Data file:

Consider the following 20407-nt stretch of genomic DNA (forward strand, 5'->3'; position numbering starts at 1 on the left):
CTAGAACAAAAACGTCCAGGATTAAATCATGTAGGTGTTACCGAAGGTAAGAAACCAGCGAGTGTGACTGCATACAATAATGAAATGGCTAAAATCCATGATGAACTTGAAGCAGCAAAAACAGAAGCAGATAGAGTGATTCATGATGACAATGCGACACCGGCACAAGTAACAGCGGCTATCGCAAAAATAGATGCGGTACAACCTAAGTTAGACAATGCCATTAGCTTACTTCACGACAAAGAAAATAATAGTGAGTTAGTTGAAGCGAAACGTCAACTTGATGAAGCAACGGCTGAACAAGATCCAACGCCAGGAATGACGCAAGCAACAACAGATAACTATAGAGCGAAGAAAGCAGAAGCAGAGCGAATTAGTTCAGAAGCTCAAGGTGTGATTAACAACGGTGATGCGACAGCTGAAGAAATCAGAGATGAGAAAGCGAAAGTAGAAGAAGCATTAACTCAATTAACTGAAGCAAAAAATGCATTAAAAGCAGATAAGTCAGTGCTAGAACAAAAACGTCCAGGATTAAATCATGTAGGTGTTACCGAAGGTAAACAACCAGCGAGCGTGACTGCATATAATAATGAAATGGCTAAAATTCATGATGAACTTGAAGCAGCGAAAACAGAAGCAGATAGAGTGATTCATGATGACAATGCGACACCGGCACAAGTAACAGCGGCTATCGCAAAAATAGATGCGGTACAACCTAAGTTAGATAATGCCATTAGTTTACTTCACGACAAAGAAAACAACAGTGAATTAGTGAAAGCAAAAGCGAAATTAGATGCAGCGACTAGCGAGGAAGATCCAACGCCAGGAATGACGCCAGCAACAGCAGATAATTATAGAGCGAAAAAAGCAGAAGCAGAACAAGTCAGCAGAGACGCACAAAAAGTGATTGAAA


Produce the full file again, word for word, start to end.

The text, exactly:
Consider the following 20407-nt stretch of genomic DNA (forward strand, 5'->3'; position numbering starts at 1 on the left):
CTAGAACAAAAACGTCCAGGATTAAATCATGTAGGTGTTACCGAAGGTAAGAAACCAGCGAGTGTGACTGCATACAATAATGAAATGGCTAAAATCCATGATGAACTTGAAGCAGCAAAAACAGAAGCAGATAGAGTGATTCATGATGACAATGCGACACCGGCACAAGTAACAGCGGCTATCGCAAAAATAGATGCGGTACAACCTAAGTTAGACAATGCCATTAGCTTACTTCACGACAAAGAAAATAATAGTGAGTTAGTTGAAGCGAAACGTCAACTTGATGAAGCAACGGCTGAACAAGATCCAACGCCAGGAATGACGCAAGCAACAACAGATAACTATAGAGCGAAGAAAGCAGAAGCAGAGCGAATTAGTTCAGAAGCTCAAGGTGTGATTAACAACGGTGATGCGACAGCTGAAGAAATCAGAGATGAGAAAGCGAAAGTAGAAGAAGCATTAACTCAATTAACTGAAGCAAAAAATGCATTAAAAGCAGATAAGTCAGTGCTAGAACAAAAACGTCCAGGATTAAATCATGTAGGTGTTACCGAAGGTAAACAACCAGCGAGCGTGACTGCATATAATAATGAAATGGCTAAAATTCATGATGAACTTGAAGCAGCGAAAACAGAAGCAGATAGAGTGATTCATGATGACAATGCGACACCGGCACAAGTAACAGCGGCTATCGCAAAAATAGATGCGGTACAACCTAAGTTAGATAATGCCATTAGTTTACTTCACGACAAAGAAAACAACAGTGAATTAGTGAAAGCAAAAGCGAAATTAGATGCAGCGACTAGCGAGGAAGATCCAACGCCAGGAATGACGCCAGCAACAGCAGATAATTATAGAGCGAAAAAAGCAGAAGCAGAACAAGTCAGCAGAGACGCACAAAAAGTGATTGAAA